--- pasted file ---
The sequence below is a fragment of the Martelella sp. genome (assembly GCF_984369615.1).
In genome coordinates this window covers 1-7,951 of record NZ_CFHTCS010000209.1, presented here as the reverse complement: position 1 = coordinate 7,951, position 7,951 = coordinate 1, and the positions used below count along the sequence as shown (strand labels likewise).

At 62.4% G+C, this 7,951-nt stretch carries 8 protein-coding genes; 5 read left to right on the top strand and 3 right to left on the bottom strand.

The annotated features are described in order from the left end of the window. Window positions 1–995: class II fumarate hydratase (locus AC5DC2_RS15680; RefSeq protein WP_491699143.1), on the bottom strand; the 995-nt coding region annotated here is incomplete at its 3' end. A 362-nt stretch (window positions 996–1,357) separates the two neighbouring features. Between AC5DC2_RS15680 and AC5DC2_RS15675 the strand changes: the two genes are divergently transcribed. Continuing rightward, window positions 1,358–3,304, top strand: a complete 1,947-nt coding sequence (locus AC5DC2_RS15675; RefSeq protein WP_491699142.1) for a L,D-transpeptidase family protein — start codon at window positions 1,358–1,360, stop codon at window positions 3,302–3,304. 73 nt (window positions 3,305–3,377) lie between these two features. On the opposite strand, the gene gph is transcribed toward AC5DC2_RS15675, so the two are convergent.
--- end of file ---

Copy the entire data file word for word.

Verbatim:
The sequence below is a fragment of the Martelella sp. genome (assembly GCF_984369615.1).
In genome coordinates this window covers 1-7,951 of record NZ_CFHTCS010000209.1, presented here as the reverse complement: position 1 = coordinate 7,951, position 7,951 = coordinate 1, and the positions used below count along the sequence as shown (strand labels likewise).

At 62.4% G+C, this 7,951-nt stretch carries 8 protein-coding genes; 5 read left to right on the top strand and 3 right to left on the bottom strand.

The annotated features are described in order from the left end of the window. Window positions 1–995: class II fumarate hydratase (locus AC5DC2_RS15680; RefSeq protein WP_491699143.1), on the bottom strand; the 995-nt coding region annotated here is incomplete at its 3' end. A 362-nt stretch (window positions 996–1,357) separates the two neighbouring features. Between AC5DC2_RS15680 and AC5DC2_RS15675 the strand changes: the two genes are divergently transcribed. Continuing rightward, window positions 1,358–3,304, top strand: a complete 1,947-nt coding sequence (locus AC5DC2_RS15675; RefSeq protein WP_491699142.1) for a L,D-transpeptidase family protein — start codon at window positions 1,358–1,360, stop codon at window positions 3,302–3,304. 73 nt (window positions 3,305–3,377) lie between these two features. On the opposite strand, the gene gph is transcribed toward AC5DC2_RS15675, so the two are convergent.